Making Sense of Math Journals

I have to use a math journal?  
How will I ever fit it in?  
I don't have time to use journals!  
Where do I start? 
What do we even do in our journals?  
These are just a few of the questions and concerns that come up when the math journal discussion is brought up.  Let's make sense of math journals once and for all! 

I have to use a math journal? 

You GET to use a math journal! They are excellent tools in implementing the Common Core Mathematical Practices standards.  Here is a quick overview of the standards.  
1.  Make sense of problems and persevere in solving them. 
2.  Reason abstractly and quantitatively. 
3.  Construct viable arguments and critique the reasoning of others. 
4.  Model with mathematics. 
5. Use appropriate tools strategically. 
6.  Attend to precision. 
7.  Look for  and make use of structure. 
8.  Look for and express regularity in repeated reasoning.  

Math journals (solving problems daily) give opportunities to practice each of these standards daily.  Too much for kindergarten?  NO WAY!  We reason with each other, discuss our problem solving strategies, and challenge each other when we disagree (respectfully).  There is nothing sweeter than hearing a 5 year old say, "I disagree agree with you because...."  Seriously, have you ever heard a 5 year disagree in such a nice way? 

How will I ever fit it in? 

 My math journal routine takes about 10 minutes.  Of course we can take longer if time allows but if we are pressed for time we can do it in 10.  I like to have 15 to 20 minutes for math journals. 

Where do I start? 

Start with routines.  Using the journal, opening to the next page, recording takes weeks to get the basics down but it's not difficult!  We spend about 3 to 4 weeks opening to our next new clean page in the journal, counting a handful of objects, and recording them.  During this time we discuss making clear pictures to represent our objects and the fact that we do not need to draw PERFECT pictures of our objects.  This is not art class or writer's workshop.  We can draw a circle to represent a counting bear or a square to represent a building block.  This takes a little time but they get really good at it!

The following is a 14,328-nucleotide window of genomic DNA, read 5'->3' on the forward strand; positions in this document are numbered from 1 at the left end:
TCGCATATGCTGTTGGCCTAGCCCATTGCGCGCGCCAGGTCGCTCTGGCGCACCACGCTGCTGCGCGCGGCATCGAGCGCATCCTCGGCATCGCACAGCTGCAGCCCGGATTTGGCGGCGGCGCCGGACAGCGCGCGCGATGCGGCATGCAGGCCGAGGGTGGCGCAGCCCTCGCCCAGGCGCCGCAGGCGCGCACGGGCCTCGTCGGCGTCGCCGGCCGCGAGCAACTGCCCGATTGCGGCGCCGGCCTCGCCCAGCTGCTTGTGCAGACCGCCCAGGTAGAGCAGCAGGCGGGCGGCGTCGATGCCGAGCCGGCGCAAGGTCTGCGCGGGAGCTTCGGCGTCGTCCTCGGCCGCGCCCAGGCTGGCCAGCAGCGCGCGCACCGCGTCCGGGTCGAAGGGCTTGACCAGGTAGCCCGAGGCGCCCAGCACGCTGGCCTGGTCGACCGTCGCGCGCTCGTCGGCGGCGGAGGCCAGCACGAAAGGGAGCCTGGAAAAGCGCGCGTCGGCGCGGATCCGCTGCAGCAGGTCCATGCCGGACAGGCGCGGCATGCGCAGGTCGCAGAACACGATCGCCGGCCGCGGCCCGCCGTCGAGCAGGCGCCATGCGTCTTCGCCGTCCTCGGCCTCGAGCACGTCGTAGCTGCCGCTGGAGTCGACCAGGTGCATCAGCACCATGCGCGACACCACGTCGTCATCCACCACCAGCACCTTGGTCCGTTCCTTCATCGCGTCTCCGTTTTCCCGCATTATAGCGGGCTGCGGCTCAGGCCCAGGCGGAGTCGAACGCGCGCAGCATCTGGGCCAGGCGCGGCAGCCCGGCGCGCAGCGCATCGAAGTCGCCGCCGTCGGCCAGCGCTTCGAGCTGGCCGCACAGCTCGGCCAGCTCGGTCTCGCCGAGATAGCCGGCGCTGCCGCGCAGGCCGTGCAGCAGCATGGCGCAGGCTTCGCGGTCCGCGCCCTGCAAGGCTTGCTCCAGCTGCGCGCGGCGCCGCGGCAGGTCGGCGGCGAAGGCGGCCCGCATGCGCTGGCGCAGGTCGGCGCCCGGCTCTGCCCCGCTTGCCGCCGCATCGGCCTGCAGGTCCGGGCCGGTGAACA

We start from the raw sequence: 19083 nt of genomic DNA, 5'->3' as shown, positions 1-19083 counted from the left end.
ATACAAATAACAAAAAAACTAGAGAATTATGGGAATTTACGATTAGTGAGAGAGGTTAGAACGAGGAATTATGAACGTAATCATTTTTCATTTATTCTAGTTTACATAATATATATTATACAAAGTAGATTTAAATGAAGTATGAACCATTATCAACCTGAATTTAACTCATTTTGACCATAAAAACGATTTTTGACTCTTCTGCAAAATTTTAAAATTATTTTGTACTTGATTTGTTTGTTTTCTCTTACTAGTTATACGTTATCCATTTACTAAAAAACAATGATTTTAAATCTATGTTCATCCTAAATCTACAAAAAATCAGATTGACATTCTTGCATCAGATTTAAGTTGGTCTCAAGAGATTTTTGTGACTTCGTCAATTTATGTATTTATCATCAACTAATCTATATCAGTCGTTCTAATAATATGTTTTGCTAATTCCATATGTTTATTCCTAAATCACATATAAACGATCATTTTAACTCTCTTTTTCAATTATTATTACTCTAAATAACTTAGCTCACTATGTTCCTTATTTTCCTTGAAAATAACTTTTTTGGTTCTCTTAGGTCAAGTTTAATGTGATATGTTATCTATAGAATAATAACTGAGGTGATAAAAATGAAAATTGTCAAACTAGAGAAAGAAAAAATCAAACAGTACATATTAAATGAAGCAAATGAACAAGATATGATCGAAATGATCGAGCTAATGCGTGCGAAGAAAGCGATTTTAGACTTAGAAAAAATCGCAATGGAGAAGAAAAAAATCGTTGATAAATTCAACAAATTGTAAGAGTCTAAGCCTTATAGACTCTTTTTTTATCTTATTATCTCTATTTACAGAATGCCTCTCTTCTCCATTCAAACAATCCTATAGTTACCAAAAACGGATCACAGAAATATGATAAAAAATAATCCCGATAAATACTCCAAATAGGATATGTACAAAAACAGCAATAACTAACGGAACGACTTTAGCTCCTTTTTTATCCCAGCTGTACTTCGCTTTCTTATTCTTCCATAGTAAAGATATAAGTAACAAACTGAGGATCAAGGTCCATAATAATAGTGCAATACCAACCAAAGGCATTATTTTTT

What do we do in our journals?

We solve problems!  Every. Single. Day.  Sounds boring right?  Not if you get the students involved!  I write problems of the day for my students and  I include their names and their favorite things to get them engaged.  Here is an example.  My friend Emily loved playing dress up, so she helped me write this problem: 
The problems are printed on regular paper and students glue them into their journal to save time. (Can you imagine 24 Kindergarten students writing out that problem?  Oh my.....too much time!) 

This student was using the tally mark strategy to show their thinking.  They also circled their numbers to show the two groups of dresses.  The only thing missing from this picture is the total number of dresses, and I'm sure I discussed this with them after I snapped the picture!

Here is our outline of our daily routine: 
  • listen to the problem of the day
  • glue the problem of the day into your journal
  • draw a picture and write the answer to the problem of the day
  • (later in the year) write words to answer the problem of the day
 I have put all of my favorite story problems together for Kindergarten HERE and also a detailed outline of how I get things started.
I've included labels for your math journals and an editable page that you can write your own problems on when you are ready to start using your kiddos for the problem of the day.  

Do you use math journals?  How do you use them?  I'd love to hear about your favorite part of math journals!